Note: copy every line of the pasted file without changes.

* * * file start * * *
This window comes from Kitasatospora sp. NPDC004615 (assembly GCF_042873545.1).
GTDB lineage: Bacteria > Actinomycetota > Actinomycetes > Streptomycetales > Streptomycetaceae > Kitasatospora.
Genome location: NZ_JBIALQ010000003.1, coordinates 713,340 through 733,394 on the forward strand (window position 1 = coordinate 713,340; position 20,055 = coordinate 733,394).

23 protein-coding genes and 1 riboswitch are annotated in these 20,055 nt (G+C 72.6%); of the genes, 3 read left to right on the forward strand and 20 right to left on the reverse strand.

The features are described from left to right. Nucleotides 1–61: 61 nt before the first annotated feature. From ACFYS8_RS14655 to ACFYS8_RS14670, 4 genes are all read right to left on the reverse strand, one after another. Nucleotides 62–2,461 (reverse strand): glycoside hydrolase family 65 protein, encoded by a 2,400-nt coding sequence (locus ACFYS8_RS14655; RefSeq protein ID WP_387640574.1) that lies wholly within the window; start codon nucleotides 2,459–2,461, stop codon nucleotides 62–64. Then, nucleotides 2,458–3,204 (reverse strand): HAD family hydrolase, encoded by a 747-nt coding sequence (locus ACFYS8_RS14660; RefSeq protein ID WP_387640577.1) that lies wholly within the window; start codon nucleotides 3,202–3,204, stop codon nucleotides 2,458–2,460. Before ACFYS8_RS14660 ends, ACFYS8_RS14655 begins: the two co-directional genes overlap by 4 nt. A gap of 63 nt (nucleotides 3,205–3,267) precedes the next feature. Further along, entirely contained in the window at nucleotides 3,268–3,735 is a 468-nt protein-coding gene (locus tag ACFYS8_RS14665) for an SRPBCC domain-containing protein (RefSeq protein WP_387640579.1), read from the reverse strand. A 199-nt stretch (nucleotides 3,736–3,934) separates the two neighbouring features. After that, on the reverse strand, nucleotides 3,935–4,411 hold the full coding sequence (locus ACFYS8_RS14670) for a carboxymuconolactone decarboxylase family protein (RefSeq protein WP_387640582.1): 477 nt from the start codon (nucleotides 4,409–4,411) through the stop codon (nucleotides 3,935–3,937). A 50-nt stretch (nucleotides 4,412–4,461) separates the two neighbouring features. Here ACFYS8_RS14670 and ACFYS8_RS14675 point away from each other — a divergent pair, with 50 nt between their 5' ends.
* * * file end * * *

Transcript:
This window comes from Kitasatospora sp. NPDC004615 (assembly GCF_042873545.1).
GTDB lineage: Bacteria > Actinomycetota > Actinomycetes > Streptomycetales > Streptomycetaceae > Kitasatospora.
Genome location: NZ_JBIALQ010000003.1, coordinates 713,340 through 733,394 on the forward strand (window position 1 = coordinate 713,340; position 20,055 = coordinate 733,394).

23 protein-coding genes and 1 riboswitch are annotated in these 20,055 nt (G+C 72.6%); of the genes, 3 read left to right on the forward strand and 20 right to left on the reverse strand.

The features are described from left to right. Nucleotides 1–61: 61 nt before the first annotated feature. From ACFYS8_RS14655 to ACFYS8_RS14670, 4 genes are all read right to left on the reverse strand, one after another. Nucleotides 62–2,461 (reverse strand): glycoside hydrolase family 65 protein, encoded by a 2,400-nt coding sequence (locus ACFYS8_RS14655; RefSeq protein ID WP_387640574.1) that lies wholly within the window; start codon nucleotides 2,459–2,461, stop codon nucleotides 62–64. Then, nucleotides 2,458–3,204 (reverse strand): HAD family hydrolase, encoded by a 747-nt coding sequence (locus ACFYS8_RS14660; RefSeq protein ID WP_387640577.1) that lies wholly within the window; start codon nucleotides 3,202–3,204, stop codon nucleotides 2,458–2,460. Before ACFYS8_RS14660 ends, ACFYS8_RS14655 begins: the two co-directional genes overlap by 4 nt. A gap of 63 nt (nucleotides 3,205–3,267) precedes the next feature. Further along, entirely contained in the window at nucleotides 3,268–3,735 is a 468-nt protein-coding gene (locus tag ACFYS8_RS14665) for an SRPBCC domain-containing protein (RefSeq protein WP_387640579.1), read from the reverse strand. A 199-nt stretch (nucleotides 3,736–3,934) separates the two neighbouring features. After that, on the reverse strand, nucleotides 3,935–4,411 hold the full coding sequence (locus ACFYS8_RS14670) for a carboxymuconolactone decarboxylase family protein (RefSeq protein WP_387640582.1): 477 nt from the start codon (nucleotides 4,409–4,411) through the stop codon (nucleotides 3,935–3,937). A 50-nt stretch (nucleotides 4,412–4,461) separates the two neighbouring features. Here ACFYS8_RS14670 and ACFYS8_RS14675 point away from each other — a divergent pair, with 50 nt between their 5' ends.